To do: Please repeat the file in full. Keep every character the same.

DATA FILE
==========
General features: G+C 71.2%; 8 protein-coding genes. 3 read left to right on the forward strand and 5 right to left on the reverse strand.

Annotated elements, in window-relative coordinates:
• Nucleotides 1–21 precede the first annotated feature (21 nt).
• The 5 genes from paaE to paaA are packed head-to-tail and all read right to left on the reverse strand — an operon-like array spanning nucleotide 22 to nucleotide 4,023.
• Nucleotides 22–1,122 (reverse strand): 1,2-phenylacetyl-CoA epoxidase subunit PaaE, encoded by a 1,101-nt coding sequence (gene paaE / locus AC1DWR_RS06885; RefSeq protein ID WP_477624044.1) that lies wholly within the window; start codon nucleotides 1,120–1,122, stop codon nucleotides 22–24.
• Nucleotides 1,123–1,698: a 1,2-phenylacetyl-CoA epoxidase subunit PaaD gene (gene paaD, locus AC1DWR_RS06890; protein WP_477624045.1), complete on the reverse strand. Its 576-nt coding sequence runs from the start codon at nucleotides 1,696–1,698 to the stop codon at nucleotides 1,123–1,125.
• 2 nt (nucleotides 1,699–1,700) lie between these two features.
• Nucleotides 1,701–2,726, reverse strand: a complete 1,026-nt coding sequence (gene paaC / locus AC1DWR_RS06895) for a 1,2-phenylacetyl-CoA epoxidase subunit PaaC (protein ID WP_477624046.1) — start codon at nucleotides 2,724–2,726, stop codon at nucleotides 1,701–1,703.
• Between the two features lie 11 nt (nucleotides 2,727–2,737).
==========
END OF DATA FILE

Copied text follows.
General features: G+C 71.2%; 8 protein-coding genes. 3 read left to right on the forward strand and 5 right to left on the reverse strand.

Annotated elements, in window-relative coordinates:
• Nucleotides 1–21 precede the first annotated feature (21 nt).
• The 5 genes from paaE to paaA are packed head-to-tail and all read right to left on the reverse strand — an operon-like array spanning nucleotide 22 to nucleotide 4,023.
• Nucleotides 22–1,122 (reverse strand): 1,2-phenylacetyl-CoA epoxidase subunit PaaE, encoded by a 1,101-nt coding sequence (gene paaE / locus AC1DWR_RS06885; RefSeq protein ID WP_477624044.1) that lies wholly within the window; start codon nucleotides 1,120–1,122, stop codon nucleotides 22–24.
• Nucleotides 1,123–1,698: a 1,2-phenylacetyl-CoA epoxidase subunit PaaD gene (gene paaD, locus AC1DWR_RS06890; protein WP_477624045.1), complete on the reverse strand. Its 576-nt coding sequence runs from the start codon at nucleotides 1,696–1,698 to the stop codon at nucleotides 1,123–1,125.
• 2 nt (nucleotides 1,699–1,700) lie between these two features.
• Nucleotides 1,701–2,726, reverse strand: a complete 1,026-nt coding sequence (gene paaC / locus AC1DWR_RS06895) for a 1,2-phenylacetyl-CoA epoxidase subunit PaaC (protein ID WP_477624046.1) — start codon at nucleotides 2,724–2,726, stop codon at nucleotides 1,701–1,703.
• Between the two features lie 11 nt (nucleotides 2,727–2,737).